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Entertainment in the 50's

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Akeyla Jordan

on 21 November 2013

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Transcript of Entertainment in the 50's

Entertainment in the 1950s
Akeyla Jordan
The Exciting Television
Impact on Americans
The Beat Movement
The Talent
Impact of 50's Entertainment In General
Rock 'N' Roll
What Makes the 50's So Great and Different?
Golden Age of Television
Evolving period of the TV
Different TV Models Created
Introduction of
1st Wireless TV remote
Success of Commercial Television
Emerged from radio industry
More TV = Less Newspapers, Magazines, and Radios
Common Source of Entertainment in Family
The TV Dinner
Arrival of the Beats (Beatniks)
group of poets,writers, artists
against conformity of America
juvenile delinquency
sense of restlessness
Birth of Rock 'N' Roll
Elvis Presley
Influences From
Rhythm & Blues
Country Western
Growing & Evolving Period
New Innovations
Theater & Film/Televison
Source of Recreation
Fabulous Fifties
Growing Stage for Entertainment
Music Scene
Changed Thinking/Outlooks
Social Groups
Poem Howl
James Dean
Novel: On the Road
Entertainment Issue of Today
This is an article on CNN's website about the controversy created from the debut of a talk/comedy show in Iraq. The idea for the show came from a trio of friends from Baghdad that wanted to expand their joking banter into a TV show. From there, the show, Akou Fad Wahad (There is this guy), came into existence. Initially, they set out to make a show to make people happy yet it was not perceived that way after the first debut. It was very popular among the male viewers; yet, described as "very bold" by others. Sexual innuendos in the show shocked certain Iraqis and from that point on offended the conservative population of Iraq. People disagreed with talking about taboo subjects like relationships and sex. In protest, religious groups staged a demonstration, government censors complained about the show, and a gang even threatened one of the three creators. Also, the three friends added a female DJ to the show but were asked to remove her and did. From the opposition of many people in Iraq, one can tell that Iraq is simply not ready for a show that doesn't fit in the confines of the accepted social standards.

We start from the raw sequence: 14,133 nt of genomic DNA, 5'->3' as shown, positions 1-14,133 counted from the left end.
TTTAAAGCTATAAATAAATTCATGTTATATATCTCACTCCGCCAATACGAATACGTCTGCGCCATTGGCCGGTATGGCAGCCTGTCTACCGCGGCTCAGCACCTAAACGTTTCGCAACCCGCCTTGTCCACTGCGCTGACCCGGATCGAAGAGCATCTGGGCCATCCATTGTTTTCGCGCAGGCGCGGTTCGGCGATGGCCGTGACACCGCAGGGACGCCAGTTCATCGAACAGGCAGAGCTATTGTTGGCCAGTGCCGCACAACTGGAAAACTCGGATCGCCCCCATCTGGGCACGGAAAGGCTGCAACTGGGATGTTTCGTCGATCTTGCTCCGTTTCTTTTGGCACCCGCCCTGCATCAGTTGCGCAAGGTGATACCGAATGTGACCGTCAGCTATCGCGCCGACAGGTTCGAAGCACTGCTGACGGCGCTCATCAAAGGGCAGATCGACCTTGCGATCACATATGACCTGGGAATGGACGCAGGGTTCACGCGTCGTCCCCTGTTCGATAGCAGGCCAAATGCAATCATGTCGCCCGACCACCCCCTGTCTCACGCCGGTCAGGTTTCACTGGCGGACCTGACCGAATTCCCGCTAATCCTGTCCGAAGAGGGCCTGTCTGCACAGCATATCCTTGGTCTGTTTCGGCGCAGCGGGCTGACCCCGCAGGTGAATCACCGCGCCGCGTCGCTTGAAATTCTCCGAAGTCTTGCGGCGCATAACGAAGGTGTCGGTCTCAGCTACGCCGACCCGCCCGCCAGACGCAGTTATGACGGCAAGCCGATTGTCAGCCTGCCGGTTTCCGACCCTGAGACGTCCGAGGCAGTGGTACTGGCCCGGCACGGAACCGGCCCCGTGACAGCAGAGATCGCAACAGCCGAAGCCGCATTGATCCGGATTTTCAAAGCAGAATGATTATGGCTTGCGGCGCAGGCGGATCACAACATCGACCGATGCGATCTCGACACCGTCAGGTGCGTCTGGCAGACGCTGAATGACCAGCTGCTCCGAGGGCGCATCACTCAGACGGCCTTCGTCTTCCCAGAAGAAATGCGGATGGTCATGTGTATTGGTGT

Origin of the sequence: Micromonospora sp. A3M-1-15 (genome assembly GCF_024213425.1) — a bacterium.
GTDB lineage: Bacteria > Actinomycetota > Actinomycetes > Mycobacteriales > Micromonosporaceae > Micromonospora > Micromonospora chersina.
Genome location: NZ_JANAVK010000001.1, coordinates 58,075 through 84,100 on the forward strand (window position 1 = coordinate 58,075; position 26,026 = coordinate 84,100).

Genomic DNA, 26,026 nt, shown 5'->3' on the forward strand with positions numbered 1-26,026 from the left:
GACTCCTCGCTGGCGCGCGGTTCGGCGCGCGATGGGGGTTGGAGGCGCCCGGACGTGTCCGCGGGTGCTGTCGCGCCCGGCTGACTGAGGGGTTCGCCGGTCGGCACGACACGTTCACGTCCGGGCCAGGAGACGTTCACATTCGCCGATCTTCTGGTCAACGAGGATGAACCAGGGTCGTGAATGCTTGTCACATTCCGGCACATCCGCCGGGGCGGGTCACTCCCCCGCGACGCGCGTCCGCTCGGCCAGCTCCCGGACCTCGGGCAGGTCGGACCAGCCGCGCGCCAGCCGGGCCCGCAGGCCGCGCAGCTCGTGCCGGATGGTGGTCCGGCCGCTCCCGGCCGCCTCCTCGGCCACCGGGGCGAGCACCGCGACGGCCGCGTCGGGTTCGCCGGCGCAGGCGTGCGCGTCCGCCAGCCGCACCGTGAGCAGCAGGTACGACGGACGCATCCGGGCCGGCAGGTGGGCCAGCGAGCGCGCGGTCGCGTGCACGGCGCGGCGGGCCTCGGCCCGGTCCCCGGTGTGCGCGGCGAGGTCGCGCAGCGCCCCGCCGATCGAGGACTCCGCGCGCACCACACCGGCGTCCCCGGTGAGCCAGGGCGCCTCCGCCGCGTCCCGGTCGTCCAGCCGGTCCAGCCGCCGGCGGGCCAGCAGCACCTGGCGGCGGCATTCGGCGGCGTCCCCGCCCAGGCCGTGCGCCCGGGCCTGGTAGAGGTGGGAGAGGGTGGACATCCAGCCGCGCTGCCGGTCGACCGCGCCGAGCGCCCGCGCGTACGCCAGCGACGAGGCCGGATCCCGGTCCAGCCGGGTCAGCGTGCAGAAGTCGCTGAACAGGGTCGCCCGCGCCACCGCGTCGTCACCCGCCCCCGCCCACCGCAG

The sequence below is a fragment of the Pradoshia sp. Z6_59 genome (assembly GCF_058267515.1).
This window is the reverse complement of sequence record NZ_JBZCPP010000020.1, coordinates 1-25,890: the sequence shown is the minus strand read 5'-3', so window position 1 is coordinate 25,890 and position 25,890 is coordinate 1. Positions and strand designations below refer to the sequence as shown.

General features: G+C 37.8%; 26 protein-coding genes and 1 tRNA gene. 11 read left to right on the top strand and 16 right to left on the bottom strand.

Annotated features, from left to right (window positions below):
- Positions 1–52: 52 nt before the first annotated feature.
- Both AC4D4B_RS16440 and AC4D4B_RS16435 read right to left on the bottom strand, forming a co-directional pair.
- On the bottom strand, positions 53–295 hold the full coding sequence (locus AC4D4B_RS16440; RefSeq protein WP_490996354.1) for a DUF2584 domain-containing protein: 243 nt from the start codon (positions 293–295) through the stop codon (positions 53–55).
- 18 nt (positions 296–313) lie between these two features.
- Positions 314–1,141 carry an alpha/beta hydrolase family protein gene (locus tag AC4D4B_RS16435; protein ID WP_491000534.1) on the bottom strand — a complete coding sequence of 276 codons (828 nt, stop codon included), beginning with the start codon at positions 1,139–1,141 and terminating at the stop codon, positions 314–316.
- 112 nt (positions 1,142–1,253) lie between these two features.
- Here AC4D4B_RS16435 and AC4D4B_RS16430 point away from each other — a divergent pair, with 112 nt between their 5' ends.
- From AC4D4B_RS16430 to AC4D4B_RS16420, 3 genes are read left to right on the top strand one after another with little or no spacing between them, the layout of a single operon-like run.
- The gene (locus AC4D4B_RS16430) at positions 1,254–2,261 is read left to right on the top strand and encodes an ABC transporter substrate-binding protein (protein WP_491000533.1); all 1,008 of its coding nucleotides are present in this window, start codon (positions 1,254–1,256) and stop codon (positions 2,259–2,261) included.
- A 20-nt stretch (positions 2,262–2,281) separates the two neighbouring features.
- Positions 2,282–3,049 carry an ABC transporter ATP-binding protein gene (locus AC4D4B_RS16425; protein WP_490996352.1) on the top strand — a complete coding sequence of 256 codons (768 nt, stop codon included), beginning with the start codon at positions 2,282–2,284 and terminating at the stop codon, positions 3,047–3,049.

This situation with the Iraqi show now seems to be similar to the rules of television back in the 1950s. During that time, TV shows were not meant to be controversial but rather to fit the social norms of the time. In the 50's, there was an emphasis put on family life, appropriateness, and accepted female gender roles. Take Leave It to Beaver, for example; it depicts a family in suburbia, a common theme in America of the time. Also, like the Iraqi talk show, racy and taboo like subjects would never be readily accepted on television sets throughout the country. Like the situation with female DJ, there were people that criticized women in television acting "unladylike" in 1950 standards. In 1950s shows were a stage to show something radically different, but rather give entertainment within the accpeted social norms of the time
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